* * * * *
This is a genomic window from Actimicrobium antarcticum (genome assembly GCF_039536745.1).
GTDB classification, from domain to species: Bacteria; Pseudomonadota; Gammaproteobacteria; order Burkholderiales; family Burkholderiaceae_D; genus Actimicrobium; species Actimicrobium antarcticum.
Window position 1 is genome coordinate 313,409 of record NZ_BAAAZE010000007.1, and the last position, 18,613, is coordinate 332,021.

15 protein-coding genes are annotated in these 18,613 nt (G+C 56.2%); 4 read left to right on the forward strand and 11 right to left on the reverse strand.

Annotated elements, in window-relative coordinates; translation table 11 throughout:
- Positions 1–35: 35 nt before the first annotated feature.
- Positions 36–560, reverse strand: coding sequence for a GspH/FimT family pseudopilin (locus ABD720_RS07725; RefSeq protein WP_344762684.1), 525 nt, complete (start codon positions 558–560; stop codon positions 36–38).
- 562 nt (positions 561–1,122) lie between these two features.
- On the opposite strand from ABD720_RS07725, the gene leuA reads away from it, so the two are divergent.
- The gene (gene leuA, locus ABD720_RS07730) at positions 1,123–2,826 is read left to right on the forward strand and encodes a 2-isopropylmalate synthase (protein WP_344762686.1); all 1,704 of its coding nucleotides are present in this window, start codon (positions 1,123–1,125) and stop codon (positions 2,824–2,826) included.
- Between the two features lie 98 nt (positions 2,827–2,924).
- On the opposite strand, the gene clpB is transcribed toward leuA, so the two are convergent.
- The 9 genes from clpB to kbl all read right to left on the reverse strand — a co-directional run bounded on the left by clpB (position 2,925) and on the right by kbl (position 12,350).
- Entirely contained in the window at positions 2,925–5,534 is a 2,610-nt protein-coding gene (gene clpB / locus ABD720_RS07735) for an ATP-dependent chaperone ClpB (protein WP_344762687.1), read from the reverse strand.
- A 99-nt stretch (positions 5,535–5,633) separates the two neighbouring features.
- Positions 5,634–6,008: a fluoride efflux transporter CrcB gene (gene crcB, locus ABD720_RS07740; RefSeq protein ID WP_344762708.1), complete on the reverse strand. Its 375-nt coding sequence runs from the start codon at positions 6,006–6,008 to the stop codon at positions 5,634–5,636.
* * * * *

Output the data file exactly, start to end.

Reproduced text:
This is a genomic window from Actimicrobium antarcticum (genome assembly GCF_039536745.1).
GTDB classification, from domain to species: Bacteria; Pseudomonadota; Gammaproteobacteria; order Burkholderiales; family Burkholderiaceae_D; genus Actimicrobium; species Actimicrobium antarcticum.
Window position 1 is genome coordinate 313,409 of record NZ_BAAAZE010000007.1, and the last position, 18,613, is coordinate 332,021.

15 protein-coding genes are annotated in these 18,613 nt (G+C 56.2%); 4 read left to right on the forward strand and 11 right to left on the reverse strand.

Annotated elements, in window-relative coordinates; translation table 11 throughout:
- Positions 1–35: 35 nt before the first annotated feature.
- Positions 36–560, reverse strand: coding sequence for a GspH/FimT family pseudopilin (locus ABD720_RS07725; RefSeq protein WP_344762684.1), 525 nt, complete (start codon positions 558–560; stop codon positions 36–38).
- 562 nt (positions 561–1,122) lie between these two features.
- On the opposite strand from ABD720_RS07725, the gene leuA reads away from it, so the two are divergent.
- The gene (gene leuA, locus ABD720_RS07730) at positions 1,123–2,826 is read left to right on the forward strand and encodes a 2-isopropylmalate synthase (protein WP_344762686.1); all 1,704 of its coding nucleotides are present in this window, start codon (positions 1,123–1,125) and stop codon (positions 2,824–2,826) included.
- Between the two features lie 98 nt (positions 2,827–2,924).
- On the opposite strand, the gene clpB is transcribed toward leuA, so the two are convergent.
- The 9 genes from clpB to kbl all read right to left on the reverse strand — a co-directional run bounded on the left by clpB (position 2,925) and on the right by kbl (position 12,350).
- Entirely contained in the window at positions 2,925–5,534 is a 2,610-nt protein-coding gene (gene clpB / locus ABD720_RS07735) for an ATP-dependent chaperone ClpB (protein WP_344762687.1), read from the reverse strand.
- A 99-nt stretch (positions 5,535–5,633) separates the two neighbouring features.
- Positions 5,634–6,008: a fluoride efflux transporter CrcB gene (gene crcB, locus ABD720_RS07740; RefSeq protein ID WP_344762708.1), complete on the reverse strand. Its 375-nt coding sequence runs from the start codon at positions 6,006–6,008 to the stop codon at positions 5,634–5,636.